You can use this setting to avoid indexing old log lines when you run Filebeat on a set of log files for the first time. After the first run, we recommend disabling this option, or you risk losing lines during file rotation.

backoff

The backoff options specify how aggressively Filebeat crawls new files for updates. You can use the default values in most cases.

The backoff option defines how long Filebeat waits before checking a file again after EOF is reached. The default is 1s, which means the file is checked every second if new lines were added. This enables near real-time crawling. Every time a new line appears in the file, the backoff value is reset to the initial value. The default is 1s.

max_backoff

The maximum time for Filebeat to wait before checking a file again after EOF is reached. After having backed off multiple times from checking the file, the wait time will never exceed max_backoff regardless of what is specified for backoff_factor. Because it takes a maximum of 10s to read a new line, specifying 10s for max_backoff means that, at the worst, a new line could be added to the log file if Filebeat has backed off multiple times. The default is 10s.

backoff_factor

This option specifies how fast the waiting time is increased. The bigger the backoff factor, the faster the max_backoff value is reached. The backoff factor increments exponentially. The minimum value allowed is 1. If this value is set to 1, the backoff algorithm is disabled, and the backoff value is used for waiting for new lines. The backoff value will be multiplied each time with the backoff_factor until max_backoff is reached. The default is 2.

force_close_files

By default, Filebeat keeps the files that it’s reading open until the timespan specified by ignore_older has elapsed. This behaviour can cause issues when a file is removed. On Windows, the file cannot be fully removed until Filebeat closes the file. In addition no new file with the same name can be created during this time.

You can force Filebeat to close the file as soon as the file name changes by setting the force_close_files option to true. The default is false. Turning on this option can lead to loss of data on rotated files in case not all lines were read from the rotated file.

spool_size

The event count spool threshold. This setting forces a network flush if the number of events in the spooler exceeds the specified value.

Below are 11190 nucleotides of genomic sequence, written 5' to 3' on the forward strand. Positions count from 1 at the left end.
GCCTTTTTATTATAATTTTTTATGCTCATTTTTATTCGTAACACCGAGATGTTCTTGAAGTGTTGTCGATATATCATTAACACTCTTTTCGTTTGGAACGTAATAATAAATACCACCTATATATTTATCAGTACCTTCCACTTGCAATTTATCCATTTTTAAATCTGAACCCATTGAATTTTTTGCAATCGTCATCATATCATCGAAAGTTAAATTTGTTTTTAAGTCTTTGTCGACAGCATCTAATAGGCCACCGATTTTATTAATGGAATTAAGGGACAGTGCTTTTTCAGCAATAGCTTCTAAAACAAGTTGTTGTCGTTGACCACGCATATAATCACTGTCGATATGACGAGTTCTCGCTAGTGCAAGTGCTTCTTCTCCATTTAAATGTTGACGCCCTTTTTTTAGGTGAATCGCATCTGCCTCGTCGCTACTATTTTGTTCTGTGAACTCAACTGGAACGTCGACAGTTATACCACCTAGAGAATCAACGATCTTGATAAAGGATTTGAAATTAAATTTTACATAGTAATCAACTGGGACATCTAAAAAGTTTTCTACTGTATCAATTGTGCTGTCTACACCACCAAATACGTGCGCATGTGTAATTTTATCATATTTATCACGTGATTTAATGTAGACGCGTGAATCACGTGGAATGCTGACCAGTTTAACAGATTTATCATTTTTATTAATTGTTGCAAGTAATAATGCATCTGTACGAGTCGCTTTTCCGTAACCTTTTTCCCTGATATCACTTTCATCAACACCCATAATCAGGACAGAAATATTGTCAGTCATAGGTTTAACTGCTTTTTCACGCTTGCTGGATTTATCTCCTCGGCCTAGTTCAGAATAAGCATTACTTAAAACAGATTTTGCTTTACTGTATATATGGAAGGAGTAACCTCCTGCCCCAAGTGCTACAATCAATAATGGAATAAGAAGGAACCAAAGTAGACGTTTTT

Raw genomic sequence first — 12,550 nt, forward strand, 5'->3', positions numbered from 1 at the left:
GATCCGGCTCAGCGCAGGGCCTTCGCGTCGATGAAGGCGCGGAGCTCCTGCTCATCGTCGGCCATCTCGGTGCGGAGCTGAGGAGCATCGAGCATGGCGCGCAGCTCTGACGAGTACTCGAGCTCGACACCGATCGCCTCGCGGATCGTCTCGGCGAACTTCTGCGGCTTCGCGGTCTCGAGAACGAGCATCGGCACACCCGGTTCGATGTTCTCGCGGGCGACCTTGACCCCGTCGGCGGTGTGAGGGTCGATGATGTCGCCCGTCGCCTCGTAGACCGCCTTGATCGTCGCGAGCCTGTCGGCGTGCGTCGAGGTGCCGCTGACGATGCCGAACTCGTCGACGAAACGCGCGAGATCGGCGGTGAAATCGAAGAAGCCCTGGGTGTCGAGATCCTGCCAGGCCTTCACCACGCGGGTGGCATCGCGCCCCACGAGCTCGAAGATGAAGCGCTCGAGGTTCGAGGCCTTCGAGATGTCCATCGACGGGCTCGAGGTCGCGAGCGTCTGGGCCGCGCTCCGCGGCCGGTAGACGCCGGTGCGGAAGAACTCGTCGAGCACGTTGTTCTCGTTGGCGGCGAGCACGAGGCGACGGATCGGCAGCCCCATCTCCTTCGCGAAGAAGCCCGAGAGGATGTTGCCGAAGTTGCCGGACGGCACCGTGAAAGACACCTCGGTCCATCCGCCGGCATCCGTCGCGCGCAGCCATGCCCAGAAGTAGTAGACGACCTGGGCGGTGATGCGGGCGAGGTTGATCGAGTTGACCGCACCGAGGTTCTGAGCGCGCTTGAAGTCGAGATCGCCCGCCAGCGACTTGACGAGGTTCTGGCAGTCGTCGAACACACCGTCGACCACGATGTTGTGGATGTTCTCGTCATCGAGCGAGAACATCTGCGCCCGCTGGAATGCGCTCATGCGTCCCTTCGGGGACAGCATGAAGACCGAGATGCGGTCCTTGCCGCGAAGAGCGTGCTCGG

filebeat:
  spool_size: 2048

publish_async

If enabled, the publisher pipeline in filebeat operates in async mode preparing a new batch of lines while waiting for ACK. This option can improve load-balancing throughput at the cost of increased memory usage. The default value is false.

idle_timeout

A duration string that specifies how often the spooler is flushed. After the idle_timeout is reached, the spooler is flushed even if the spool_size has not been reached.

filebeat:
  idle_timeout: 5s

registry_file

The name of the registry file. By default, the registry file is put in the current working directory. If the working directory changes for subsequent runs of Filebeat, indexing starts from the beginning again.

filebeat:
  registry_file: .filebeat

config_dir

The full path to the directory that contains additional prospector configuration files. Each configuration file must end with .yml. Each config file must also specify the full Filebeat config hierarchy even though only the prospector part of the file is processed. All global options, such as spool_size, are ignored.

The config_dir option MUST point to a directory other than the directory where the main Filebeat config file resides.

filebeat:
  config_dir: path/to/configs

encoding

The file encoding to use for reading files that contain international characters. See the encoding names recommended by the W3C for use in HTML5.

Here are some sample encodings from W3C recommendation:

  • plain, latin1, utf-8, utf-16be-bom, utf-16be, utf-16le, big5, gb18030, gbk, hz-gb-2312,
  • euc-kr, euc-jp, iso-2022-jp, shift-jis, and so on

The plain encoding is special, because it does not validate or transform any input.